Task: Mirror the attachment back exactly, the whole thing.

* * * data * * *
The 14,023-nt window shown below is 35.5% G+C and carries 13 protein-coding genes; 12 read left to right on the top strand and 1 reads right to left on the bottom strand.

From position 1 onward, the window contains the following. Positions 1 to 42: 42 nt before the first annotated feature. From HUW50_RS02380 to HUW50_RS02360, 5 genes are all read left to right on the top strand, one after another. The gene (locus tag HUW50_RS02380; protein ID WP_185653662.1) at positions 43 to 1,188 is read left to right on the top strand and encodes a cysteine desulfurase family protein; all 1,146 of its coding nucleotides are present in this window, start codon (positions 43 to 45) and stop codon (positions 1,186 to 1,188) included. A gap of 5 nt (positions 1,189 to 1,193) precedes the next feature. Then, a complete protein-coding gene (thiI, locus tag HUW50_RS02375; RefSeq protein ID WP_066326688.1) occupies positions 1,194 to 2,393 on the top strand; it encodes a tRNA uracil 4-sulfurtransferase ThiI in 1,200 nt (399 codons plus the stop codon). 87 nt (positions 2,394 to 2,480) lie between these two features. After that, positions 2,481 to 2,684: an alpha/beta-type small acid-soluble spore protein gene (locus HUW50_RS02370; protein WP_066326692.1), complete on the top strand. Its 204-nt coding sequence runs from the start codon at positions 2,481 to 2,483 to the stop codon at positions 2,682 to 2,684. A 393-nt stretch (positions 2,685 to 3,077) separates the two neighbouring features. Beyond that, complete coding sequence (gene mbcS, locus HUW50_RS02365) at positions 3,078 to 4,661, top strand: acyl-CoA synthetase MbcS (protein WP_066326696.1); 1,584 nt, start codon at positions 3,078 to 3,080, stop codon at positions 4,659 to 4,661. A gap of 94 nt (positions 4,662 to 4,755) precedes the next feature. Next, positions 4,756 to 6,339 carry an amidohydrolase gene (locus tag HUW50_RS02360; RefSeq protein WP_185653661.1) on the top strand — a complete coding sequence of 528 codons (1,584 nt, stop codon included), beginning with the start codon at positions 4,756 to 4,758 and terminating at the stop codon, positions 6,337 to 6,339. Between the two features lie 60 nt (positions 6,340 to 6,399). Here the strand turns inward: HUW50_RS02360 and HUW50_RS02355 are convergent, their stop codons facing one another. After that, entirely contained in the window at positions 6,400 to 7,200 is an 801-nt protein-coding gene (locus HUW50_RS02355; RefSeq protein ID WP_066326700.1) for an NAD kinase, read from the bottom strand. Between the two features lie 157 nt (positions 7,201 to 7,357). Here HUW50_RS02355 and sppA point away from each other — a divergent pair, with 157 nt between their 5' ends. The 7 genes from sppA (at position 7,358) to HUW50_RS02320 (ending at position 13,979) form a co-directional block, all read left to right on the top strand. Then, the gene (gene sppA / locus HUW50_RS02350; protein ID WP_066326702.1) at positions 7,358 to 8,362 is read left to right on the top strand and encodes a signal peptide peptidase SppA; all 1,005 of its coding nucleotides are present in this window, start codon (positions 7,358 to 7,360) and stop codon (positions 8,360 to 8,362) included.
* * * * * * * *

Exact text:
The 14,023-nt window shown below is 35.5% G+C and carries 13 protein-coding genes; 12 read left to right on the top strand and 1 reads right to left on the bottom strand.

From position 1 onward, the window contains the following. Positions 1 to 42: 42 nt before the first annotated feature. From HUW50_RS02380 to HUW50_RS02360, 5 genes are all read left to right on the top strand, one after another. The gene (locus tag HUW50_RS02380; protein ID WP_185653662.1) at positions 43 to 1,188 is read left to right on the top strand and encodes a cysteine desulfurase family protein; all 1,146 of its coding nucleotides are present in this window, start codon (positions 43 to 45) and stop codon (positions 1,186 to 1,188) included. A gap of 5 nt (positions 1,189 to 1,193) precedes the next feature. Then, a complete protein-coding gene (thiI, locus tag HUW50_RS02375; RefSeq protein ID WP_066326688.1) occupies positions 1,194 to 2,393 on the top strand; it encodes a tRNA uracil 4-sulfurtransferase ThiI in 1,200 nt (399 codons plus the stop codon). 87 nt (positions 2,394 to 2,480) lie between these two features. After that, positions 2,481 to 2,684: an alpha/beta-type small acid-soluble spore protein gene (locus HUW50_RS02370; protein WP_066326692.1), complete on the top strand. Its 204-nt coding sequence runs from the start codon at positions 2,481 to 2,483 to the stop codon at positions 2,682 to 2,684. A 393-nt stretch (positions 2,685 to 3,077) separates the two neighbouring features. Beyond that, complete coding sequence (gene mbcS, locus HUW50_RS02365) at positions 3,078 to 4,661, top strand: acyl-CoA synthetase MbcS (protein WP_066326696.1); 1,584 nt, start codon at positions 3,078 to 3,080, stop codon at positions 4,659 to 4,661. A gap of 94 nt (positions 4,662 to 4,755) precedes the next feature. Next, positions 4,756 to 6,339 carry an amidohydrolase gene (locus tag HUW50_RS02360; RefSeq protein WP_185653661.1) on the top strand — a complete coding sequence of 528 codons (1,584 nt, stop codon included), beginning with the start codon at positions 4,756 to 4,758 and terminating at the stop codon, positions 6,337 to 6,339. Between the two features lie 60 nt (positions 6,340 to 6,399). Here the strand turns inward: HUW50_RS02360 and HUW50_RS02355 are convergent, their stop codons facing one another. After that, entirely contained in the window at positions 6,400 to 7,200 is an 801-nt protein-coding gene (locus HUW50_RS02355; RefSeq protein ID WP_066326700.1) for an NAD kinase, read from the bottom strand. Between the two features lie 157 nt (positions 7,201 to 7,357). Here HUW50_RS02355 and sppA point away from each other — a divergent pair, with 157 nt between their 5' ends. The 7 genes from sppA (at position 7,358) to HUW50_RS02320 (ending at position 13,979) form a co-directional block, all read left to right on the top strand. Then, the gene (gene sppA / locus HUW50_RS02350; protein ID WP_066326702.1) at positions 7,358 to 8,362 is read left to right on the top strand and encodes a signal peptide peptidase SppA; all 1,005 of its coding nucleotides are present in this window, start codon (positions 7,358 to 7,360) and stop codon (positions 8,360 to 8,362) included.